Patricia Y. Miranda, Ph.D., M.P.H.

Patricia Miranda is an Assistant Professor of Health Policy and Administration, the Pennsylvania State University. Previously, she was a Kellogg Health Scholar at the Center for Research on Minority Health, University of Texas M. D. Anderson Cancer Center.
Miranda received her bachelor’s degree in sociology from Trinity University and her master’s and doctoral degrees from the University of Michigan School of Public Health, where she conducted research on Latino health. A fifth generation Texan of Mexican origin, Miranda’s work stems primarily from this personal background and explores how natural, social and built environments help explain health disparities affecting vulnerable populations.

Research Interests and Projects

One aspect of Miranda’s research focuses on the impact of circumstances that shape an individual’s lived experience at time of entry into the United States. She found that the age at which an individual arrives in the U.S., in addition to the social policies and climate during that time, contribute to differences in number of symptoms related to depression. Miranda also examines how neighborhoods influence health disparities, looking in particular at the residential segregation by race within the Latino population. In African American populations, research has shown, racial segregation coupled with poverty exerts devastating effects on access to resources, on health and other measures of well being. It is logical to expect similar effects in poor and racially segregated Latino neighborhoods. This condition may help explain why some Latinos have successfully navigated social institutions and structures early on in their immigration history, yet others who may have lived in the U.S. for generations continue to struggle and are repeatedly oppressed and denied entrance into these same institutions. Typically Latino health interventions have been driven by ethnic subgroup and language use. By looking instead at neighborhood and place, Miranda’s research emphasizes the dynamic and social context surrounding the individual, facilitates community-based agenda setting and can inform policies about the potential health effects of social, educational and labor policies for Latino populations.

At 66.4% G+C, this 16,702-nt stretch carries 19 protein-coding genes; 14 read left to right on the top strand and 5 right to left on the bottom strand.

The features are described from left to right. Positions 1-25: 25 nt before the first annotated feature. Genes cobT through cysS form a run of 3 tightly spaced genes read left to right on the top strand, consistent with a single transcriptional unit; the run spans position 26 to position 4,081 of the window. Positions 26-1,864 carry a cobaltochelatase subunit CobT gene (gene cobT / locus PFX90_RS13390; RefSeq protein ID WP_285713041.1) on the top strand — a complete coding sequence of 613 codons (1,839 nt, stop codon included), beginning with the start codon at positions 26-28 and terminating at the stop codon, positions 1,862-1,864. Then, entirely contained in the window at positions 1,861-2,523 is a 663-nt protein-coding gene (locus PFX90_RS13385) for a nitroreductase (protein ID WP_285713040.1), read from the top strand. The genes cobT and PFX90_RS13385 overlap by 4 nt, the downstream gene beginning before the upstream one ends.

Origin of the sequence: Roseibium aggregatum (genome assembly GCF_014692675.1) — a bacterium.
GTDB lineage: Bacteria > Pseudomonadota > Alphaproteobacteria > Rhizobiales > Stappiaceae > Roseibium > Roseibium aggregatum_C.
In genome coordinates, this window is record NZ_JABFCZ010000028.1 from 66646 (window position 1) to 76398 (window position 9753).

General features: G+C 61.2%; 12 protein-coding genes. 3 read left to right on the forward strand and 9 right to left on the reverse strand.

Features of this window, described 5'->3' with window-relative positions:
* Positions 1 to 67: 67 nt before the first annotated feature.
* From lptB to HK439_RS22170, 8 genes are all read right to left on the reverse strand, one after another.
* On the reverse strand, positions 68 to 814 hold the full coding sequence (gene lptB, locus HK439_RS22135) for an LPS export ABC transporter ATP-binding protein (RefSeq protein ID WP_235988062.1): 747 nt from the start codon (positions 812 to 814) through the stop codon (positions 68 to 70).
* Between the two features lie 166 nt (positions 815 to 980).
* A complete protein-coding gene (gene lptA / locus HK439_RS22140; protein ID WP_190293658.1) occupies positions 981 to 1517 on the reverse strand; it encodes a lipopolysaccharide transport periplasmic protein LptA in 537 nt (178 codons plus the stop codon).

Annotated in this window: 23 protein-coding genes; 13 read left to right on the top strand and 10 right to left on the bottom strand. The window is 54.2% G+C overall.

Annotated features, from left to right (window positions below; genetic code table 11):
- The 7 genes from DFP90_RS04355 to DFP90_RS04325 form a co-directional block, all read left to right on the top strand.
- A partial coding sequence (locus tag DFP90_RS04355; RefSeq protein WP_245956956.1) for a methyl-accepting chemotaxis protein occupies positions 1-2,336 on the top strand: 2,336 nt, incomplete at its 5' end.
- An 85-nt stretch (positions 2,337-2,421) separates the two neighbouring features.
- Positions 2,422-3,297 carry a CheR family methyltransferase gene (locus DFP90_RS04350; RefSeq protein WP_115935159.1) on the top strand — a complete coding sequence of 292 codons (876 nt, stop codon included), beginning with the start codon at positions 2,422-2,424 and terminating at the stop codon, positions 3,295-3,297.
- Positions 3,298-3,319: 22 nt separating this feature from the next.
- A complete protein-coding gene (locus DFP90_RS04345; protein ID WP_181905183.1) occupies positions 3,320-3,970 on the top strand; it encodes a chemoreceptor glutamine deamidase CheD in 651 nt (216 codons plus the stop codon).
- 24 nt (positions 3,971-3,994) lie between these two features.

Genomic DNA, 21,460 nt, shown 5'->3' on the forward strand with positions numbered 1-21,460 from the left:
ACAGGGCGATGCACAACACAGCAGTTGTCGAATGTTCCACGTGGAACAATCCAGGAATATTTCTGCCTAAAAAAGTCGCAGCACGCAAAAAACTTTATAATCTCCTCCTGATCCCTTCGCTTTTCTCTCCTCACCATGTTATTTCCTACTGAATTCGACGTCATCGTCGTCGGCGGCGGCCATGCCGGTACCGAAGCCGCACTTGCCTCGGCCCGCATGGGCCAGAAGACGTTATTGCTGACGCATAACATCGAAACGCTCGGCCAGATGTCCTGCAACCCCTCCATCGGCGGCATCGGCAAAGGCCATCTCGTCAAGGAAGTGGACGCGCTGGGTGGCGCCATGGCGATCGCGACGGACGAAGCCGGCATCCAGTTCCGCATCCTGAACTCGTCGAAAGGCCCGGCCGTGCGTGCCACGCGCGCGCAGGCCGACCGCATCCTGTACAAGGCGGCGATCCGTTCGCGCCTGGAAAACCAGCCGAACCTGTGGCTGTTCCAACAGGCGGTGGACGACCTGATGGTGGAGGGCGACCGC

Contact Information:


Miranda, Patricia Y., Hector M. Gonzalez, Wassim Tarraf. Breast cancer screening and ethnicity in the United States: Implications for health disparities research. Breast Cancer Research and Treatment, published online ahead of print February 6, 2011. PMCID: 21298477.

Miranda, Patricia Y., Anna V. Wilkinson, Carol J. Etzel, Renke Zhou, Lovell A. Jones, Patricia Thompson, Melissa L. Bondy. Policy implications of early onset breast cancer among Mexican-origin women.
Cancer 2011; 117(2)390-397. PMCID: PMC Journal – In Process.

Miranda, Patricia Y., Amy J. Schulz, Barbara Israel, Hector M. Gonzalez. Context of entry and number of depressive symptoms in an older Mexican-origin immigrant population. Journal of Immigrant and Minority Health, published online ahead of print, February 4, 2010. PMCID: 20130999.

Gerst, Kerstin, Patricia Y. Miranda, Karl Eschbach, Kristin M. Sheffield, M. Kristen Peek, Kyriakos S. Markides. Protective neighborhoods: Neighborhood proportion Mexican American and depressive symptoms among very old Mexican Americans. Journal of the American Geriatrics Society 2011;59:353-358. PMCID: 21314653.

King, D.W.*, Miranda, P.Y.*, Gor, B.J., Fuchs-Young, R., Chilton, J.A., Hajek, R., Snipes, S.A., Torres, I., Hernandez-Valero, M.A. (2009) Addressing cancer health disparities using a global “biopsychosocial” approach. (Accepted May 26, 2009 for publication, Cancer). *Co-first authors.